12. Midweek rant: A plea from a lowly pedestrian It’s not that I’m not grateful for the wonderful train being built outside my front door. It's not that I can’t wait for three or four years until it’s finished. It’s not that I can’t put up with the traffic and the mayhem that all the building is causing. It’s not even that I am so unhappy with the state of the bumpy footpath full of holes – at least clearing it of vendors has made it a bit easier to walk. I can even put up with the flooding. It’s just that when I am out with my daughter and her buggy I can’t really go anywhere any more. Are we expected to be some kind of prisoners in our soi and immediate area for the next several years…until things get better? You see, I might not have many years left and I want to make use of the time I have to try and enjoy life a bit with my kids. If I perch them on my motorbike I worry. If I get in the car we can’t move anyway. I don’t ask much – I just want to go out for a walk. My daughter feels the same. She'd tell you herself it's just that she is only one. I refer specifically to the building of the Green Line extension to Saphan Mai in the Ratchayothin area – but my plea is applicable to other construction projects throughout the country. Around here all the pedestrian overpasses have been taken out. I get that. But what did you replace them with – a few holes in the construction fences where pedestrians could dash across if they saw a chink of light in the onrushing cars. Yes, I know you call them Zebra Crossings – it’s just that nobody stops. They never have. Unless perhaps you’re killed on the road and even then they might not stop. There’s a sign on one disused bridge that says I can cross 15 meters ahead – I’d do that if I had a death wish and wanted to see the back of my one year old daughter. I don’t. Anyway, I remember seeing a video of some tourists in Chiang Mai doing that. It kinda scared me. I’d rather cross, if possible, with a modicum of safety. You see there are some lovely places to get to nearby where we used to go before you started improving things. The gardens at SCB with the fountains and the museum. The pond with all its animals and the well maintained aquarium at Kaset University. The playground on the other side of Pahonyothin Road. But I can’t get there anymore. I am afraid my kids will be teenagers before I can cross the road again. I am not asking for much. Just a bit of consideration. I know all Thais are world famous for that. I see it every day with the ordinary people in the streets trying to cope with the mess. They open doors for me and say lovely things about my daughter as they try to help on small flights of stairs. So how about a sequence in the lights to give pedestrians a chance to cross the road while the cars and bikes wait for a minute. Even thirty seconds would be OK. Then we could hurry to the other side – I can still step on it a bit despite the dodgy farang back I hurt falling in one of your potholes recently. And it’s not just me and my buggy. I imagine that anyone in a wheelchair would just have to live somewhere else. Even the most able-bodied people along with the rest of us are finding it difficult enough. Oh and another thing – it’s nothing really. Could you make sure those orange crane like things on top of the pylons are tied on with a few nuts and bolts. You see a couple of them, actually three, have fallen on pedestrians and workers in the area in the last few months. Four people won’t be walking anywhere in the future after that. Maybe someone forgot – please have a word. Throughout the city and in the rest of the country we are glad that one day we shall have some extensive public transport to be proud of. But for now could you just spare a thought for our lives as lowly pedestrians. And at least help us to walk safely in our towns and cities. And get from A to B. And maybe even back home again….. Alive, if possible. -- © Copyright Thai Visa News 2017-05-31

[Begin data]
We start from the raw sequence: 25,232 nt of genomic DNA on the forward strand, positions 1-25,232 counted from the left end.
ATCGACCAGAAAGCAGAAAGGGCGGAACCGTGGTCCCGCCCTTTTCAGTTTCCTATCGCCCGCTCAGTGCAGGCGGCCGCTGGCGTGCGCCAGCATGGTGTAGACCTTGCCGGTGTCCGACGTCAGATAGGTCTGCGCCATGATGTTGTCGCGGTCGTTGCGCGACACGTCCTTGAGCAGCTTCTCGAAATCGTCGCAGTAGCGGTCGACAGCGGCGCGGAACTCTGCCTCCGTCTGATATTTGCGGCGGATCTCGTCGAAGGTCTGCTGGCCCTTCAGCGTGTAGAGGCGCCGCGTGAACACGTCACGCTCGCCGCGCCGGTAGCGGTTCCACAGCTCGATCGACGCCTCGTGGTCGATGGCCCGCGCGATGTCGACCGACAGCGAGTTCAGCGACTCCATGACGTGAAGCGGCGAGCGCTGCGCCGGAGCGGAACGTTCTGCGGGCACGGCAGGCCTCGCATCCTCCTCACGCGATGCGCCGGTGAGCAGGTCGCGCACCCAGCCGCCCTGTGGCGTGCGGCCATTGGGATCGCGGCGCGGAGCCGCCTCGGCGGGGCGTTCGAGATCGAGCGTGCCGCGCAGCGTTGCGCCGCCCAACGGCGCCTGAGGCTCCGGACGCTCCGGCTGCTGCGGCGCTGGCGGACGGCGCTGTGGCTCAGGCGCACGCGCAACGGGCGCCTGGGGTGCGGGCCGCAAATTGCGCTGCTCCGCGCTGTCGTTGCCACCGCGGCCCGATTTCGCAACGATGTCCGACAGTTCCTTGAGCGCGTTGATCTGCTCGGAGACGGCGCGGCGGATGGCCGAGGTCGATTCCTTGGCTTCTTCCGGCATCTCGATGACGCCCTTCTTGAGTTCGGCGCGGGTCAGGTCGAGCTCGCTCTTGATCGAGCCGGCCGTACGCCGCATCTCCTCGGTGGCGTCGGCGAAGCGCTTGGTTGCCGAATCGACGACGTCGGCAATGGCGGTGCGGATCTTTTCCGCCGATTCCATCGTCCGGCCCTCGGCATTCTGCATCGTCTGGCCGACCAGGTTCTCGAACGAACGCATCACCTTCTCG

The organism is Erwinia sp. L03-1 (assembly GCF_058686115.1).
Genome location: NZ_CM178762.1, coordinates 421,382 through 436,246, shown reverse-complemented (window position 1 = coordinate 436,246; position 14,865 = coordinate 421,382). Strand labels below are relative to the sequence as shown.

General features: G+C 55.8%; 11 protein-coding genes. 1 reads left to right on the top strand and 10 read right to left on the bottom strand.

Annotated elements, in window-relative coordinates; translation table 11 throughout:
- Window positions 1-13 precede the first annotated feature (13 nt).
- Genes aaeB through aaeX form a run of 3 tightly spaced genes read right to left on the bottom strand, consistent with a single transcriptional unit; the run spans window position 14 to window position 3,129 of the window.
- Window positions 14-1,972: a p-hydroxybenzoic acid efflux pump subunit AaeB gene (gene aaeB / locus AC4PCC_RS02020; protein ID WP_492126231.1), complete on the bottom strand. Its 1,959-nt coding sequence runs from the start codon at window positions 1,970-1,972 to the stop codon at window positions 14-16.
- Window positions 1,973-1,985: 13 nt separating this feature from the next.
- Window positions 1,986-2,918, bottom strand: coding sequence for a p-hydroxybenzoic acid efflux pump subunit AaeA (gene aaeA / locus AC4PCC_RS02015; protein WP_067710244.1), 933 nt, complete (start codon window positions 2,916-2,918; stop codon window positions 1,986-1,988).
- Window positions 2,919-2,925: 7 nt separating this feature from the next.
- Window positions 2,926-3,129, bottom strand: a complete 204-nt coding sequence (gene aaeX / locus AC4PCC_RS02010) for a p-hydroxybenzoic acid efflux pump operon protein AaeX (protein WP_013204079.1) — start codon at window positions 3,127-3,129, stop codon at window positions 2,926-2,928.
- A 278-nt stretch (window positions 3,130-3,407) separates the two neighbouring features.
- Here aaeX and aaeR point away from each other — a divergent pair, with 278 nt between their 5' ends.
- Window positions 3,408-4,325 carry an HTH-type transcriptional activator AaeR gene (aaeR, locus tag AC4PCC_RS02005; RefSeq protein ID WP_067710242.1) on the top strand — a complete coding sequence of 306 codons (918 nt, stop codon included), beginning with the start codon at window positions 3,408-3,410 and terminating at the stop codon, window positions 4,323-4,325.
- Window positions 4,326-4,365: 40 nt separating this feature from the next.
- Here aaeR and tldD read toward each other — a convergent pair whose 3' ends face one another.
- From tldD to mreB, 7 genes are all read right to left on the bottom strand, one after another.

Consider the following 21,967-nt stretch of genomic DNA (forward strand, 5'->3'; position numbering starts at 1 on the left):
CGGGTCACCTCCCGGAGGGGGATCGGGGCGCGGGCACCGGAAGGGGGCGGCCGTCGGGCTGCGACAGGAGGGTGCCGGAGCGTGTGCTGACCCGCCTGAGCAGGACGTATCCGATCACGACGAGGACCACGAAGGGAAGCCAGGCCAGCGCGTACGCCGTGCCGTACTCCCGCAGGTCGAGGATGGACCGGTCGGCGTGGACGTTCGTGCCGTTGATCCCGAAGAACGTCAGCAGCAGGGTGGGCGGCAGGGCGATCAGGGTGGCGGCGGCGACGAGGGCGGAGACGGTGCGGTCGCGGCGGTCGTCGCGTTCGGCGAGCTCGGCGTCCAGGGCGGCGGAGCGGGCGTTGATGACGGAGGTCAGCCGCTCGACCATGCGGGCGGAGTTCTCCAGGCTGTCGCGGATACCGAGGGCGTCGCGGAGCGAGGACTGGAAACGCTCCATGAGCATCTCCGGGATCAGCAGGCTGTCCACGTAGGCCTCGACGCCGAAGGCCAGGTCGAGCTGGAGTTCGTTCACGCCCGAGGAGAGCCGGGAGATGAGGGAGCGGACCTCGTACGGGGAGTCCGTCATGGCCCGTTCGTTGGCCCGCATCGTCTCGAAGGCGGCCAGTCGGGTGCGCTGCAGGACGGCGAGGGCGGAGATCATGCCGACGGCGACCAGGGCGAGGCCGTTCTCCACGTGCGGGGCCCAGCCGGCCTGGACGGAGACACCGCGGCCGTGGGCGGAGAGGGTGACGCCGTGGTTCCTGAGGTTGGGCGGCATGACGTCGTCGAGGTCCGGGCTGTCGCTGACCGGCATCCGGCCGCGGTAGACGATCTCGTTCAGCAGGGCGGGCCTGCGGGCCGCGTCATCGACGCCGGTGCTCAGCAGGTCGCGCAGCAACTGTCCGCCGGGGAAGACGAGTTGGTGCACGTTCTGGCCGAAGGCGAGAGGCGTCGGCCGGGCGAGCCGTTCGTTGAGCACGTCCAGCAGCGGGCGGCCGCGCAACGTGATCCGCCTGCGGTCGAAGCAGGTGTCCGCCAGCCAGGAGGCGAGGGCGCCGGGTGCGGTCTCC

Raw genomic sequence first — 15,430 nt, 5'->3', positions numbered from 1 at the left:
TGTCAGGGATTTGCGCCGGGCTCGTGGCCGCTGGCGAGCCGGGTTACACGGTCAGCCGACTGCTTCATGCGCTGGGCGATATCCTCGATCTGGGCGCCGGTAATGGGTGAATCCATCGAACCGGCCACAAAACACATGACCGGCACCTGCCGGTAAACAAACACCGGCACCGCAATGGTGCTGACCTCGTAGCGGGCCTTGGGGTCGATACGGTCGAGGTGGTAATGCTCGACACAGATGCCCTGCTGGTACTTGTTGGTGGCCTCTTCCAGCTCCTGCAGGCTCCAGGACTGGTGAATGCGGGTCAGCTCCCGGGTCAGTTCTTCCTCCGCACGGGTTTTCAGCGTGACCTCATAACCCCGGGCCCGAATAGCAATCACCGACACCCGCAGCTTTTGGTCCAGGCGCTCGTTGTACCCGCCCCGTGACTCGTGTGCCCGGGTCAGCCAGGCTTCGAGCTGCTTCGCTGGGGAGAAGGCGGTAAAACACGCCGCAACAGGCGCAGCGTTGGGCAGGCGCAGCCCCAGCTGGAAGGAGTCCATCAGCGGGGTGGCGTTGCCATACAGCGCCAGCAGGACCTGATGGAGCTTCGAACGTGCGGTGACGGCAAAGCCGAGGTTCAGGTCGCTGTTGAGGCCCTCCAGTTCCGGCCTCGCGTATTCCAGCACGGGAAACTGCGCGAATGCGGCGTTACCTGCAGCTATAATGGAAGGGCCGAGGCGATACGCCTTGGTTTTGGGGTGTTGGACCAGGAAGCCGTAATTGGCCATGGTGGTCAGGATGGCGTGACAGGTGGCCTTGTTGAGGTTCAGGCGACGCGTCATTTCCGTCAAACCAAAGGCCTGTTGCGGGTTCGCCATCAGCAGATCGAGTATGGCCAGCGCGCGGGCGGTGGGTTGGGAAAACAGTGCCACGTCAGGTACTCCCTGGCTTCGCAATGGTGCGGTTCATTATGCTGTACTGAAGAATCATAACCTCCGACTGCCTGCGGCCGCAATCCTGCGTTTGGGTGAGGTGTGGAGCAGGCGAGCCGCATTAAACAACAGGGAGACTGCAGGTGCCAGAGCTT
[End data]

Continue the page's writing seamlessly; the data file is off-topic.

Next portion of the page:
13. Stand-Up Comedy – Chris Henry at Robin Hood Tavern – 10 June 2017 The Comedy Club Bangkok proudly presents stand-up comedy with CHRIS HENRY – live in Pattaya at The Robin Hood Tavern. As part of his his festival tour, packing out venues performing at The Edinburgh Fringe, down under at the Australian festivals and now touring Asia, CHRIS HENRY performs his latest exclusive show “IGNORANCE IS CHRIS” Also seen on British TV and the biggest clubs in the UK, Chris has packed all his observations of our planet into his sixth side-splitting show where you can expect tales of his strange experiences and silly exploits, using his uniquely Scottish perspective on the world. Chris will be joined by special guests. ฿600 in advance online at and The Robin Hood Tavern Pub! ฿800 on the door. FB event page: Stand-Up Comedy – Chris Henry in Pattaya! Hosted by Robin Hood Tavern and Comedy Club Bangkok Saturday, June 10 at 8 PM – 10:30 PM